Starting and Growing Your Business

Sometimes it’s Okay to Fall Down…Other Times it is Catastrophic

Today I physically fell down. I tripped over my rolling brief case. I forgot that it was sitting on the floor in the middle of my home office. My wifi was acting up and I was walking into the office holding my iPad in my left hand. Instead of looking at the floor ahead of me, I was looking at my wireless router.

I walked right into the large rolling brief on the floor and fell forward. I bruised both knees. One on the floor and the other on the rolling brief. I put my right hand out to break my fall and jammed my right wrist in the process. It could have been worse.

I could have broken a knee cap or twisted an ankle. While I am in some pain or discomfort, I know that I am lucky. I am at an age and at a certain level of fitness where a fall was not catastrophic. Thankfully, I didn’t totally lose control and hit my head.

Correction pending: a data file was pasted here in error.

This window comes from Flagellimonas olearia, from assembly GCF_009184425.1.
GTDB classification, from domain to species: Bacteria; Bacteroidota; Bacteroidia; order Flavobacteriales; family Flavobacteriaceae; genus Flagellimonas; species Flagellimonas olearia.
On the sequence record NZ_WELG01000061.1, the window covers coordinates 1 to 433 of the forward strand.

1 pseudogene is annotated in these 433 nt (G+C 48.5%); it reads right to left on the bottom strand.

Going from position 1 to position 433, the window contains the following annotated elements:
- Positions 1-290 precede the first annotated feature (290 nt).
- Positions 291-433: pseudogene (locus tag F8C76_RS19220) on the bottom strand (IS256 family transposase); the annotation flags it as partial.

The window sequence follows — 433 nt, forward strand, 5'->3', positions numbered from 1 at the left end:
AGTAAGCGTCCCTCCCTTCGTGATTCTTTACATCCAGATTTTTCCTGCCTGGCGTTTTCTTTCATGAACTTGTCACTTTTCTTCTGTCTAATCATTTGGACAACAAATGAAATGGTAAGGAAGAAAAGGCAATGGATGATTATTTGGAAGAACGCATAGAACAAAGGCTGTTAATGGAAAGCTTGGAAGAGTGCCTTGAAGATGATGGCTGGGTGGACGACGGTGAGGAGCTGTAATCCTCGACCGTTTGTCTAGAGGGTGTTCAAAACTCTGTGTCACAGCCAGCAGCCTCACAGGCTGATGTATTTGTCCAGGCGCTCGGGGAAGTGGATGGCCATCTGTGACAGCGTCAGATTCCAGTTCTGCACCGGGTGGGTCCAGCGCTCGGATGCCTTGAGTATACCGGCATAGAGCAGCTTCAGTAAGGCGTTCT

The truth is sometimes people fall down and they never recover. For some, a fall can mean never getting back up.

I just read a horrifying news story last week about elderly twin sisters who died in the frigid cold temperatures overnight in the driveway of their home. One of the sisters fell and couldn’t get up. The other sister tried to help and she fell down as well. They died in the freezing cold.

Obviously, at an earlier age, different stage of life and under different health conditions, a fall for one or both would have been different. It may have resulted in a laugh and perhaps a bruised muscle or a bruised ego. But at the age they were, their vulnerability was at its peak. And a fall resulted in the end of life.

Is Your Safety Net Helping You or Hindering You?